The interview is based on the lecture „Überlegungen zum historischen Potential des Materiellen oder Können Dinge der Vergangenheit redundant sein?“ given by Manfred K. H. Eggert and Stefanie Samida during the conference “Massendinghaltung in der Archäologie” (2013).
In recent years, molecular genetics has opened up an entirely new approach to human histo- ry. DNA evidence is now being used not only in studies of early human evolution (molecular anthropology), but is increasingly helping to solve the puzzles of history. This emergent re- search field has become known as »genetic history«.
The paper gives a…[Read more]
Historical and archaeological topics have been very popular for many years. This is witnessed by a variety of events and developments: well- attended exhibitions, so-called “medieval mar- kets”, an ongoing success of historical documentaries, a booming market of specialised books and magazines, as well as star-studded historical movies. The pap…[Read more]
Adam Parker deposited Curing with Creepy Crawlies: A Phenomenological Approach to Beetle Pendants Used in Roman Magical and Medicinal Practice in the group Archaeology on Humanities Commons 2 months, 2 weeks ago
Evidence for some ephemeral, Roman, ritual practices, particularly using organic materials, is lost to us. This paper will introduce a case study which has not been previously considered as a platform to explore the material relationships between invertebrates and their use in magical or medicinal practices. Through a combination of discussing the…[Read more]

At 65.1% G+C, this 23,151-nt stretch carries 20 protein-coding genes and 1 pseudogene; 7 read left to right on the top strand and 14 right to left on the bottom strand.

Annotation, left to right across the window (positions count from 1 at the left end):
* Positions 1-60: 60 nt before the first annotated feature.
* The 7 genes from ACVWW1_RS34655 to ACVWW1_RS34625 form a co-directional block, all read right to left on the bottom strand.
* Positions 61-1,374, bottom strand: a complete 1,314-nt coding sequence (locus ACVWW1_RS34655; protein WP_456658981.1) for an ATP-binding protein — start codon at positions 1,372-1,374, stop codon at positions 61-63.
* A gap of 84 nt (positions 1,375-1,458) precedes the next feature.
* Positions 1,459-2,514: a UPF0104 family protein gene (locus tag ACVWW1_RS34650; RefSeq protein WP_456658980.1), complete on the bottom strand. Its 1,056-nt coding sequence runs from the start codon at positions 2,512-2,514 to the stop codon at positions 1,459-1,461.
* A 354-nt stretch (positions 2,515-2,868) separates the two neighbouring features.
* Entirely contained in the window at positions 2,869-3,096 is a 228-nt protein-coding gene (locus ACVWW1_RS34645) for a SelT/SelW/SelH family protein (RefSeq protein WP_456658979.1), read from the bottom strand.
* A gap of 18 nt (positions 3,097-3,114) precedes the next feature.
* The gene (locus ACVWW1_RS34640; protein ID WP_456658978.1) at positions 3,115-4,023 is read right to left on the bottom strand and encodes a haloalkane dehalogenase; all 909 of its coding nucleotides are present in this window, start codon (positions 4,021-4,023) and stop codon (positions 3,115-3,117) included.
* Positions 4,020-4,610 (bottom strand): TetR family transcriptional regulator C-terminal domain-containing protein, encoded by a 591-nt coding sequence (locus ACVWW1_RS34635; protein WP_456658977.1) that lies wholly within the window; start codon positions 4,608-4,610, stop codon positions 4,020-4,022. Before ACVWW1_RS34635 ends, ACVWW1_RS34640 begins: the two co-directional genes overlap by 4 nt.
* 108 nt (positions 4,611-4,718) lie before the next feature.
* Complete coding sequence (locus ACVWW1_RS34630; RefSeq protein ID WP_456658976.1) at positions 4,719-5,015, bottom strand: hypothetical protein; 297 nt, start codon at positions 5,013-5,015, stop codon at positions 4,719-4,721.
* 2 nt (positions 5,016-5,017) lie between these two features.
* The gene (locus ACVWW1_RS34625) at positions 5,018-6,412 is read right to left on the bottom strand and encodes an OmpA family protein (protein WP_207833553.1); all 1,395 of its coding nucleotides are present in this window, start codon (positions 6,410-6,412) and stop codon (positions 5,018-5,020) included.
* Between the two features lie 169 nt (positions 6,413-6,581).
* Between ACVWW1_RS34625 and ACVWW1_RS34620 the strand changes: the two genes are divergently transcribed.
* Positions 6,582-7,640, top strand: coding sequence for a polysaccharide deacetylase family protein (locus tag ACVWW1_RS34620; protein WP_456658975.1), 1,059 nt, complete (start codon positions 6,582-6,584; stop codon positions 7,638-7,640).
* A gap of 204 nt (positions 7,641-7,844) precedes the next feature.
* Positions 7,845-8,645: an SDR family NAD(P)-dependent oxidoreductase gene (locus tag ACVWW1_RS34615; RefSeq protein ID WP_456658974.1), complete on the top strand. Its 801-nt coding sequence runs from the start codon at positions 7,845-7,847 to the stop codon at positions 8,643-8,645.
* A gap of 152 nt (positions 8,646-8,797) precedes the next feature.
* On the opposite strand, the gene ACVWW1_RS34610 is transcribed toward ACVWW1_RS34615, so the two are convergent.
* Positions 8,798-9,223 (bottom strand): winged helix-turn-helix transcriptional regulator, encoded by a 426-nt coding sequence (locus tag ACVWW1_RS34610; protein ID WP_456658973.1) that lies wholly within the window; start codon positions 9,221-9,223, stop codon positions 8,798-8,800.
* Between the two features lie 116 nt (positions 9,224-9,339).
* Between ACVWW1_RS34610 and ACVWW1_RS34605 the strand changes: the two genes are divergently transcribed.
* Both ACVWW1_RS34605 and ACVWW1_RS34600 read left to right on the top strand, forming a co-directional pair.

This article is the product of a collaboration between a folklorist researching the global phenomenon of love-locks (padlocks attached to public structures in declaration of romantic commitment) and an archaeologist who also happens to be a player of ‘Geocaching’ (a real-world, outdoor treasure hunting game using GPS-enabled devices). A chance dis…[Read more]
This is the first page only. Full article is available at https://doi.org/10.3764/aja.124.4.0523 (JSTOR subscription required) or https://www.repository.cam.ac.uk/handle/1810/310940 (open access).
A wide variety of edits can be identified in the Linear B administrative documents from Mycenaean Greece. The writers of these documents…[Read more]
Digital practices have increasingly come to influence discussions of archaeological work in the 21st century. As a result, many archaeologists use the concept of workflow to describe the relationship between the various phases of the knowledge making process from fieldwork to analysis, interpretation, research, and writing. This paper extends this…[Read more]
I wrote the first version of this guide in the summer of 2018. For the first time in my career I had received a multi-year fellowship, and I had been told that the position had a good chance of continuing beyond the initial fellowship period, if not of becoming permanent. So, since I did not expect to have to search for employment again, it seemed…[Read more]
Aus historischer Sicht sind genauere Definitionen, Abgrenzungen und ethnische Zuweisungen der
Bevölkerung des Alpengebiets in vorrömischer Zeit ausgesprochen schwierig, umstritten und problematisch.
Die einschlägigen Diskussionen drehen sich meist um die Kategorien „Kelten“ oder „Räter“
3. Beide Zuordnungen sind jedoch seit der Antike unsc…[Read more]